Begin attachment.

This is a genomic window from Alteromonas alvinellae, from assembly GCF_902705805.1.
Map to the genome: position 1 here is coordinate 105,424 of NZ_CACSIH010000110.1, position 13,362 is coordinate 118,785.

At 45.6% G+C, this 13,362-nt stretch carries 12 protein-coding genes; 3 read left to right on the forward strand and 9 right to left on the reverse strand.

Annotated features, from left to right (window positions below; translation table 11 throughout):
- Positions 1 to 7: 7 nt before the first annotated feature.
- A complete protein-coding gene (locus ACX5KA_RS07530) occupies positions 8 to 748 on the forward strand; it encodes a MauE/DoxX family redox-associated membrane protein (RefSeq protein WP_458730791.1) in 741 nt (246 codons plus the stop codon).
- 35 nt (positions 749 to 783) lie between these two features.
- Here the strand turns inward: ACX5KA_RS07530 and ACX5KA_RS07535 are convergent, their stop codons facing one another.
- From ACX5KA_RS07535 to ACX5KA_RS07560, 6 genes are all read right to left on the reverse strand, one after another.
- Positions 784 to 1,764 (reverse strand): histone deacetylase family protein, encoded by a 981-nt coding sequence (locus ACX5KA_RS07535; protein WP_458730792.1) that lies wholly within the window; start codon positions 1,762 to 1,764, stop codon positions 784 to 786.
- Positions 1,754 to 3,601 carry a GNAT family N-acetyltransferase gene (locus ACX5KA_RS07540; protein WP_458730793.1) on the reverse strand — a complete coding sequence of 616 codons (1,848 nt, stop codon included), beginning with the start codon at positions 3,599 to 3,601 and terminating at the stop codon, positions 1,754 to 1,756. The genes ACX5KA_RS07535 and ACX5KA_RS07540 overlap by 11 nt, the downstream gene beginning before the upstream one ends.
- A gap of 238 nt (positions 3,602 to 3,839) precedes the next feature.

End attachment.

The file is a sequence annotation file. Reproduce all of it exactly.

This is a genomic window from Alteromonas alvinellae, from assembly GCF_902705805.1.
Map to the genome: position 1 here is coordinate 105,424 of NZ_CACSIH010000110.1, position 13,362 is coordinate 118,785.

At 45.6% G+C, this 13,362-nt stretch carries 12 protein-coding genes; 3 read left to right on the forward strand and 9 right to left on the reverse strand.

Annotated features, from left to right (window positions below; translation table 11 throughout):
- Positions 1 to 7: 7 nt before the first annotated feature.
- A complete protein-coding gene (locus ACX5KA_RS07530) occupies positions 8 to 748 on the forward strand; it encodes a MauE/DoxX family redox-associated membrane protein (RefSeq protein WP_458730791.1) in 741 nt (246 codons plus the stop codon).
- 35 nt (positions 749 to 783) lie between these two features.
- Here the strand turns inward: ACX5KA_RS07530 and ACX5KA_RS07535 are convergent, their stop codons facing one another.
- From ACX5KA_RS07535 to ACX5KA_RS07560, 6 genes are all read right to left on the reverse strand, one after another.
- Positions 784 to 1,764 (reverse strand): histone deacetylase family protein, encoded by a 981-nt coding sequence (locus ACX5KA_RS07535; protein WP_458730792.1) that lies wholly within the window; start codon positions 1,762 to 1,764, stop codon positions 784 to 786.
- Positions 1,754 to 3,601 carry a GNAT family N-acetyltransferase gene (locus ACX5KA_RS07540; protein WP_458730793.1) on the reverse strand — a complete coding sequence of 616 codons (1,848 nt, stop codon included), beginning with the start codon at positions 3,599 to 3,601 and terminating at the stop codon, positions 1,754 to 1,756. The genes ACX5KA_RS07535 and ACX5KA_RS07540 overlap by 11 nt, the downstream gene beginning before the upstream one ends.
- A gap of 238 nt (positions 3,602 to 3,839) precedes the next feature.